That return could go up or down a couple of percentage points by the end of the week, but I suspect there won’t be a lot of trading activity before we head into what is effectively a four-day weekend in the US due to the 4th of July holiday. It already feels like the markets are taking a breather after a torrid three-week stretch ending in mid-June, during which the S&P rose 7.5%. That run and the entire YTD performance can be chalked up to the economy defying expectations for an imminent recession and instead demonstrating that it could very well achieve a soft landing, a market-friendly development that was turbo-charged by investors catching AI-fever.
So now what?
After a seemingly six-month sprint to the mid-year point, it’s understandable for the markets to take a pause. Indeed, a temporary consolidation phase could be underway as investors enjoy a mini-break and try to figure out what’s the next direction for the markets. They should enjoy the time off while they have it because catalysts for the next direction will arrive almost immediately after the holiday when June economic data begins to be released.
The prospect of a soft-landing, at least in investors' minds, has gone from improbable early in the year to now quite possible. Data that reinforces growth resiliency and disinflation trends could tip that into base case territory. This scenario may happen if June payrolls are in line with or better than consensus forecasts of a 213k increase in jobs, while June headline (core) CPI falls close to 3% (5%) y/y, as expected. In fact, base effects point to headline CPI falling to around 2.5% for July. Even if core inflation is still near 5%, public perception may be that the inflation problem is “solved” with a headline number that low. It's nearly there based on the latest University of Michigan consumer sentiment survey showing 1-year ahead inflation expectations down to 3.3%, its lowest level since March 2021. The Fed and investors may focus on still high core inflation, but perception can become reality for the markets, at least temporarily, and the melt-up could go on.
Of course, this positive market scenario can evaporate quickly if inflation and jobs data disappoint. Or if the Fed does follow through with another 50bps of rate hikes, as Chair Jay Powell said last week during his Congressional appearances. He was just reiterating what the revised “dot plot” implied after the previous week’s FOMC meeting. And just like after the FOMC, the market is still only pricing in one more rate hike this year, and that’s also after other major central banks surprised with hawkish hikes last week. If inflation doesn’t drop sharply in the summer as expected, the markets will have to adjust to a Fed funds rate that’s likely to be even higher for even longer than is currently priced in.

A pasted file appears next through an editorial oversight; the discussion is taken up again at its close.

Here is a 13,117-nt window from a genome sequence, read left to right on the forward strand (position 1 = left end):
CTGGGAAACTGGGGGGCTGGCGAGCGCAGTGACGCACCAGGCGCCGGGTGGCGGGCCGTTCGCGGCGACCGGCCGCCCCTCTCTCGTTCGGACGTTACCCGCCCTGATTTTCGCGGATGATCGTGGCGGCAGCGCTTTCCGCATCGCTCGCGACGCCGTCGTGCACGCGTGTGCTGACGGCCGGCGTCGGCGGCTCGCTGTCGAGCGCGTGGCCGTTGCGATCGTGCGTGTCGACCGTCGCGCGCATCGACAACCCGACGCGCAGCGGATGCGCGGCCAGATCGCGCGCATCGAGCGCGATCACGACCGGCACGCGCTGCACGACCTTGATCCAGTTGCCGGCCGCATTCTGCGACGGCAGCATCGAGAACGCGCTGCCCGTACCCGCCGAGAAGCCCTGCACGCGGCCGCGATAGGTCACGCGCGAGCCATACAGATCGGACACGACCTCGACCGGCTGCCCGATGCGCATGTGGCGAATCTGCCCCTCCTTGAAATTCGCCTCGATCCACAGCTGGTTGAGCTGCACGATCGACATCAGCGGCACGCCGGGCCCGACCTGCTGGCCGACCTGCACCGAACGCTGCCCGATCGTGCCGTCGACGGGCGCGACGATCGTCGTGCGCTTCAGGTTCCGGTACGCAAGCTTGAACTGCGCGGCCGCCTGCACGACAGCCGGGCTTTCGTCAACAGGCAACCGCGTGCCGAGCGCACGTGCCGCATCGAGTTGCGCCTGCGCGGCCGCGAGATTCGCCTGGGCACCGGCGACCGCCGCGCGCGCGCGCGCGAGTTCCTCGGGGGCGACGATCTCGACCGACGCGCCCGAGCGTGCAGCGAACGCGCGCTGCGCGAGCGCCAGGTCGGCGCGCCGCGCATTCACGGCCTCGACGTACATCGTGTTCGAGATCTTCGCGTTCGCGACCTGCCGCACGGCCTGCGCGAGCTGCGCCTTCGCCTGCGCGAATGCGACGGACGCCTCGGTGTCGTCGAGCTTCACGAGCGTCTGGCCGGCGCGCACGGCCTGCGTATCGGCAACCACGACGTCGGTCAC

The wildcard in the 2H outlook is AI and whether it can continue to drive the market higher, or at least a handful of mega-cap tech stocks. It’s an idiosyncratic factor because it’s not tethered to macro drivers. Even though AI’s benefits to its users are clearly evident, it’s also more investment speculation than reality at this stage because it’s still early in quantifying the earnings impact across companies, even the few obvious winners. Thus, whether the AI momentum can continue is just a guess.
But a completely unrelated event—the IPO of the fast-casual restaurant chain Cava—suggests that there’s more to this tailwind. Why? Cava’s stock priced popped 80% after its IPO on 14 June. The IPO market has been fallow for the past year and a half, and this market reaction suggests that investor demand for growth stories is very much alive. And nothing offers a more intoxicating growth story right now than a company involved in AI. It will take time for the IPO pipeline of AI-related companies to build, and that means in the meantime investors may continue to bid up any public company that offers a way to play the AI story.
The bottom line: We described the second half outlook as a balancing act, with the Fed, the data, and the AI story all having to go right for equities to go higher, while anything going wrong could lead to a downturn. That balancing act will be put to the test beginning next week. The thing about a balancing act is that there’s usually little margin for error. The inflation and growth data have to thread pretty narrow needles to achieve a soft landing. The two key Messages in Focus of our House View reflect this balancing act: buy quality bonds for their yield and portfolio shield in case that growth needle isn’t threaded, and look for equity laggards because they could pop if both needles come close to being threaded and are already priced for it if not. But for now, enjoy the mid-year halftime.
Main contributor: Jason Draho, Head of Asset Allocation, CIO Americas
Content is a product of the Chief Investment Office (CIO).
Original report – Halftime , 26 June, 2023.